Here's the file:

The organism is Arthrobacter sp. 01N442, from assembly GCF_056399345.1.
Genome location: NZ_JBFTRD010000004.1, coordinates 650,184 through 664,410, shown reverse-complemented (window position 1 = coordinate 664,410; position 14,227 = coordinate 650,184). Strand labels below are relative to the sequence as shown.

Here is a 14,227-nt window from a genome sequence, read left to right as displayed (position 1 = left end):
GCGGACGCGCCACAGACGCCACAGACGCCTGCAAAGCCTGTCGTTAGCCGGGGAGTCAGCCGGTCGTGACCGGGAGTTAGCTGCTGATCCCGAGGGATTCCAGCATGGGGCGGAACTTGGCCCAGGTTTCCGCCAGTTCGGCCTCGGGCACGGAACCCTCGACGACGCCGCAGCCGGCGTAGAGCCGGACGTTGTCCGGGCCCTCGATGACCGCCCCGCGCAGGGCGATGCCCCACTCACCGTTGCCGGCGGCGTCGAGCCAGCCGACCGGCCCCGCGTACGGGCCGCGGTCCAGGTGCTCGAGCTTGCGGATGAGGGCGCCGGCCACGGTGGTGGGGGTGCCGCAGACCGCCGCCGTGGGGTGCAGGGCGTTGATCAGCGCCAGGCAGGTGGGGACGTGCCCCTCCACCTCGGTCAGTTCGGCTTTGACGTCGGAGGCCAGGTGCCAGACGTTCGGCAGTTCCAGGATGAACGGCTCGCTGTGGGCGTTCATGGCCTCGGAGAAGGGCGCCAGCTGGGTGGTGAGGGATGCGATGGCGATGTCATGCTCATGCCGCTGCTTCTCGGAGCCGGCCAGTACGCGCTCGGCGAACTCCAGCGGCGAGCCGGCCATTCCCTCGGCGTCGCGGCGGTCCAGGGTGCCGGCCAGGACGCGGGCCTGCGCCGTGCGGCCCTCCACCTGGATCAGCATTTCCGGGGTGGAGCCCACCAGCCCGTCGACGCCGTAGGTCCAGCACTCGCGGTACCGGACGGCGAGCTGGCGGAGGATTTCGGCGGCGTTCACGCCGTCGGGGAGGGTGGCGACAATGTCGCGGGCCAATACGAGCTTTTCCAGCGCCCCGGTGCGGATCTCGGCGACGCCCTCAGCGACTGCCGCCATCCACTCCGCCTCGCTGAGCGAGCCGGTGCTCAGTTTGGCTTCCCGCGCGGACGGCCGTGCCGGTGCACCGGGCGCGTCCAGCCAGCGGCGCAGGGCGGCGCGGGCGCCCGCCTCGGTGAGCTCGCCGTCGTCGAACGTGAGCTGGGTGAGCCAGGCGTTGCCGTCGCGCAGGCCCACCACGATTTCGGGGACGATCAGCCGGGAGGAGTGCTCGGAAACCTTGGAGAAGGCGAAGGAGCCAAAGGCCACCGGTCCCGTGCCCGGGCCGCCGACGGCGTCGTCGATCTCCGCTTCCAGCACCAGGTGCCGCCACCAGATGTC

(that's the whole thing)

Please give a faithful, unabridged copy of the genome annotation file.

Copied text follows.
The organism is Arthrobacter sp. 01N442, from assembly GCF_056399345.1.
Genome location: NZ_JBFTRD010000004.1, coordinates 650,184 through 664,410, shown reverse-complemented (window position 1 = coordinate 664,410; position 14,227 = coordinate 650,184). Strand labels below are relative to the sequence as shown.

Here is a 14,227-nt window from a genome sequence, read left to right as displayed (position 1 = left end):
GCGGACGCGCCACAGACGCCACAGACGCCTGCAAAGCCTGTCGTTAGCCGGGGAGTCAGCCGGTCGTGACCGGGAGTTAGCTGCTGATCCCGAGGGATTCCAGCATGGGGCGGAACTTGGCCCAGGTTTCCGCCAGTTCGGCCTCGGGCACGGAACCCTCGACGACGCCGCAGCCGGCGTAGAGCCGGACGTTGTCCGGGCCCTCGATGACCGCCCCGCGCAGGGCGATGCCCCACTCACCGTTGCCGGCGGCGTCGAGCCAGCCGACCGGCCCCGCGTACGGGCCGCGGTCCAGGTGCTCGAGCTTGCGGATGAGGGCGCCGGCCACGGTGGTGGGGGTGCCGCAGACCGCCGCCGTGGGGTGCAGGGCGTTGATCAGCGCCAGGCAGGTGGGGACGTGCCCCTCCACCTCGGTCAGTTCGGCTTTGACGTCGGAGGCCAGGTGCCAGACGTTCGGCAGTTCCAGGATGAACGGCTCGCTGTGGGCGTTCATGGCCTCGGAGAAGGGCGCCAGCTGGGTGGTGAGGGATGCGATGGCGATGTCATGCTCATGCCGCTGCTTCTCGGAGCCGGCCAGTACGCGCTCGGCGAACTCCAGCGGCGAGCCGGCCATTCCCTCGGCGTCGCGGCGGTCCAGGGTGCCGGCCAGGACGCGGGCCTGCGCCGTGCGGCCCTCCACCTGGATCAGCATTTCCGGGGTGGAGCCCACCAGCCCGTCGACGCCGTAGGTCCAGCACTCGCGGTACCGGACGGCGAGCTGGCGGAGGATTTCGGCGGCGTTCACGCCGTCGGGGAGGGTGGCGACAATGTCGCGGGCCAATACGAGCTTTTCCAGCGCCCCGGTGCGGATCTCGGCGACGCCCTCAGCGACTGCCGCCATCCACTCCGCCTCGCTGAGCGAGCCGGTGCTCAGTTTGGCTTCCCGCGCGGACGGCCGTGCCGGTGCACCGGGCGCGTCCAGCCAGCGGCGCAGGGCGGCGCGGGCGCCCGCCTCGGTGAGCTCGCCGTCGTCGAACGTGAGCTGGGTGAGCCAGGCGTTGCCGTCGCGCAGGCCCACCACGATTTCGGGGACGATCAGCCGGGAGGAGTGCTCGGAAACCTTGGAGAAGGCGAAGGAGCCAAAGGCCACCGGTCCCGTGCCCGGGCCGCCGACGGCGTCGTCGATCTCCGCTTCCAGCACCAGGTGCCGCCACCAGATGTC